Bungee jumping, sky diving, secret mission, Indy 500: how do these events compare to the art of fiction writing? Each one brings to its ‘doer’ an element of anticipation, exhilaration, unfamiliarity, and adventure. A pure adrenaline rush. And as a writer of fiction, this is the plateau you want your reader to experience.
Straying from the anticipated ending to a twist makes for good reading, pleasing the editor, and upping your chance of getting accepted. But be wary. Your twist should conform along the lines of the story you have crafted thus far. Not an easy task to accomplish, but plausible.
For example: fifteen-year-old John stole the answers to his exam from his teacher’s desk. Throughout the storyline, John has been portrayed as a ‘bully’ but every so often the writer has offered either flashbacks or little inconspicuous hints into John’s childhood. The reader assumes that John will either get away with it, or get caught and suspended. The author has gripped the reader into continuing the book to see where this will end up. Here comes the twist.
Because of these rare flashback insights, we’ve seen another side to John that, although subtle, it’s still there. So when John ends up placing the answers back with no one being the wiser, the reader is stunned, surprised, but content with this twist ending because it has been subliminally build into the plot.
If the writer’s portrayal of John had been exclusively ‘bullish’, mean-spirited, unfriendly throughout then the reader’s reaction would have been stunned, surprised and obviously, left cheated with an ending that holds no basis with the rest of the storyline.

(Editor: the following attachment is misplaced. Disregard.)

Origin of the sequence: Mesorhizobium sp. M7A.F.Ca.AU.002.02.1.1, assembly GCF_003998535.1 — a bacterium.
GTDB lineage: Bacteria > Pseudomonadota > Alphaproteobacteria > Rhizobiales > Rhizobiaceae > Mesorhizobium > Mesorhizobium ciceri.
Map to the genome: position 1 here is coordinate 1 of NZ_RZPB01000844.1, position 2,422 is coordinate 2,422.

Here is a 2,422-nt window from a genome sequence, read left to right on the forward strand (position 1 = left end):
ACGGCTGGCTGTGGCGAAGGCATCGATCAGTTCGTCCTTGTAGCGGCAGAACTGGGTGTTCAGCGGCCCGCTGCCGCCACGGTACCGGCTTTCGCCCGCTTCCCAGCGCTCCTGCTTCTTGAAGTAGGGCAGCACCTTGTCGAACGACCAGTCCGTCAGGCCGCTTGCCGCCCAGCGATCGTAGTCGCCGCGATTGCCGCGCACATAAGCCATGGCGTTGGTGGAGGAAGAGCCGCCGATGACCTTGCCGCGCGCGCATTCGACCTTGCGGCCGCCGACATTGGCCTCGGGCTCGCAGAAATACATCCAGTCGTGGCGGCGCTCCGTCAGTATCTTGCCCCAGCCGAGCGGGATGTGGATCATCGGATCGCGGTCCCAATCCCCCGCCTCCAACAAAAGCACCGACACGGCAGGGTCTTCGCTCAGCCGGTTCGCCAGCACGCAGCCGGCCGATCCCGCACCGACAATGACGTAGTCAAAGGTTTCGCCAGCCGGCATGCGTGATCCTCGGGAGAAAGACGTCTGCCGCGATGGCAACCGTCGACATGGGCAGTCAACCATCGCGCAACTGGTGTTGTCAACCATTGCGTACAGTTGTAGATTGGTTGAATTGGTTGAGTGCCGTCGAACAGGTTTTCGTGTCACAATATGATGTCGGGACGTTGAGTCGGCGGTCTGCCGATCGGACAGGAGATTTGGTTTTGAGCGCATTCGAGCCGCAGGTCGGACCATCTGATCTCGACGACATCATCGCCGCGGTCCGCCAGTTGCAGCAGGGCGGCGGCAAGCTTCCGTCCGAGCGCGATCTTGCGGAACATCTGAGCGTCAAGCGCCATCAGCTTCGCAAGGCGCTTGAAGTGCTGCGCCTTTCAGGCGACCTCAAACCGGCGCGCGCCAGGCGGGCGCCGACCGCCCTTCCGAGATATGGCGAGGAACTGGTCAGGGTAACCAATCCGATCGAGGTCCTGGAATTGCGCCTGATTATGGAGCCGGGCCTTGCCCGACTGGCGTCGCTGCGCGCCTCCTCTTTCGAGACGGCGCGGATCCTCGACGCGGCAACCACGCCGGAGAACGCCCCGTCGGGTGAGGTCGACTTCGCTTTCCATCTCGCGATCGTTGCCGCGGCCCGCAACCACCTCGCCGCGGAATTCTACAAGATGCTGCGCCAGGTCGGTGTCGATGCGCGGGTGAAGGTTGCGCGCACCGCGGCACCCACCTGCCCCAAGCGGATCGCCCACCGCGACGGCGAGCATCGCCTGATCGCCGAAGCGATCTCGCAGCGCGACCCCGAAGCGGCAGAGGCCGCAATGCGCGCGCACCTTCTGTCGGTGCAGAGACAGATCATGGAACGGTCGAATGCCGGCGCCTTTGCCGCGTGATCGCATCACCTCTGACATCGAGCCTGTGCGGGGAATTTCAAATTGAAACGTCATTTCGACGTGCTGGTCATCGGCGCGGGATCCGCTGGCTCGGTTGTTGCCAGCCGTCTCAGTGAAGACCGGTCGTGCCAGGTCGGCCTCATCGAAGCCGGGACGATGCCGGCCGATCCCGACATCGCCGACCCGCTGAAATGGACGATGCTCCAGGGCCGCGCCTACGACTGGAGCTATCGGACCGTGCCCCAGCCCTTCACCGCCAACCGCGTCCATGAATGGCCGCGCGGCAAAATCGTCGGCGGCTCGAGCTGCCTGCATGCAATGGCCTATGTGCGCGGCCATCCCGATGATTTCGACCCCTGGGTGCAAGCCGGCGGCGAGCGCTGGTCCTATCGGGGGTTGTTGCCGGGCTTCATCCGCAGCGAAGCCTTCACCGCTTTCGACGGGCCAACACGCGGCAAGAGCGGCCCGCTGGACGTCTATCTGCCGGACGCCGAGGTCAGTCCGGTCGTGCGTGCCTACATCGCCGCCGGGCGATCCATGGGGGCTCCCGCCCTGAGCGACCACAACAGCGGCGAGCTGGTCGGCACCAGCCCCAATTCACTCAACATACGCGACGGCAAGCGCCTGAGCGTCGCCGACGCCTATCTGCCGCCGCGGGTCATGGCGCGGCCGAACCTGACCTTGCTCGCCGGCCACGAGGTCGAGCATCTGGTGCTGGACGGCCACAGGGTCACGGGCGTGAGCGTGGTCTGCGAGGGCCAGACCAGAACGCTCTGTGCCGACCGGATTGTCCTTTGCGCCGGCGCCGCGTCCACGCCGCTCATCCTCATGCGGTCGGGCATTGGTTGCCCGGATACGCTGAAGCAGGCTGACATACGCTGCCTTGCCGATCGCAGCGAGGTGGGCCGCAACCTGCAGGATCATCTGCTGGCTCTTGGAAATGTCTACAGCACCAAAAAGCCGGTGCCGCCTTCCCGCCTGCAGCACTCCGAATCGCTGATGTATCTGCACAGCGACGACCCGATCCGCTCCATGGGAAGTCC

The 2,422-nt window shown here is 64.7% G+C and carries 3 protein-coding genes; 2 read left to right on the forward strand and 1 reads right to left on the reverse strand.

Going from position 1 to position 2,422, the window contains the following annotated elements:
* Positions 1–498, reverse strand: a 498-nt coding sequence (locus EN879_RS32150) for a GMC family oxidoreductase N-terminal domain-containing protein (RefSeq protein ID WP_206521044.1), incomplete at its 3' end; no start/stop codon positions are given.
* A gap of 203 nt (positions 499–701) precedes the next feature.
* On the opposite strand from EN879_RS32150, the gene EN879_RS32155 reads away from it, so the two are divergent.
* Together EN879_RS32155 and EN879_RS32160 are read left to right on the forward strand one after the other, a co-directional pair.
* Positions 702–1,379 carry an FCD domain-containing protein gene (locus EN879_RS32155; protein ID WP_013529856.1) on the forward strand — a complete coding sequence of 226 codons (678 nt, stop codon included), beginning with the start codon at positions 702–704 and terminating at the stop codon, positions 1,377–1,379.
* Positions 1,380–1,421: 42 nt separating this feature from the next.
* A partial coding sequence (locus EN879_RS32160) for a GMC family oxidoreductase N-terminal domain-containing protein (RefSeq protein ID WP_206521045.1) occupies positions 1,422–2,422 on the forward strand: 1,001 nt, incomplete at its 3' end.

This is called character reversal, when the character reacts different than what the reader expected. And to pull it off, you must have planted subtle seeds along the way.
Does this affect your plot down the line? In certain circumstances, yes. For example:
Bruce is a studious clean-cut senior high school student. He’s portrayed as the ‘geek’ for most of the story, not a main character at all. Then the writer decides to spruce things up and throws a dare at Bruce. Bruce accepts. He takes his friend’s ID and goes to a ‘Rave’. Big mistake, but a twist for the reader. The ‘Rave’ is raided, Bruce ends up in jail because his friend is wanted by the police and he’s holding the fake id. He escapes and now tries to clear his name that somehow has crept into the police files. A sedate YA high school book has now turned into a suspense novel all because of a character reversal.
When writing up your character(s) sketch, try to include opposite reactions, as well. By doing this, you can easily plot foreshadowing more convincingly ahead of the game.
Remember that fiction is often, if not all the time, crafted out of real people, real situations or real events. So think of a ‘real’ person and envision his reaction to several possible finales to a ‘dilemma’. Then start crafting the ending with one of these ‘reactions’ while dropping subtle hints to a totally different ending than what your reader is expecting. Try to use this character reversal for a completely out of this world ‘awesome ending.’
Make sure your story propels forward, making your reader want to turn the page. Bungee jump them out of a plane into a secret path that will drive them to the finish line.
(c) Lea Schizas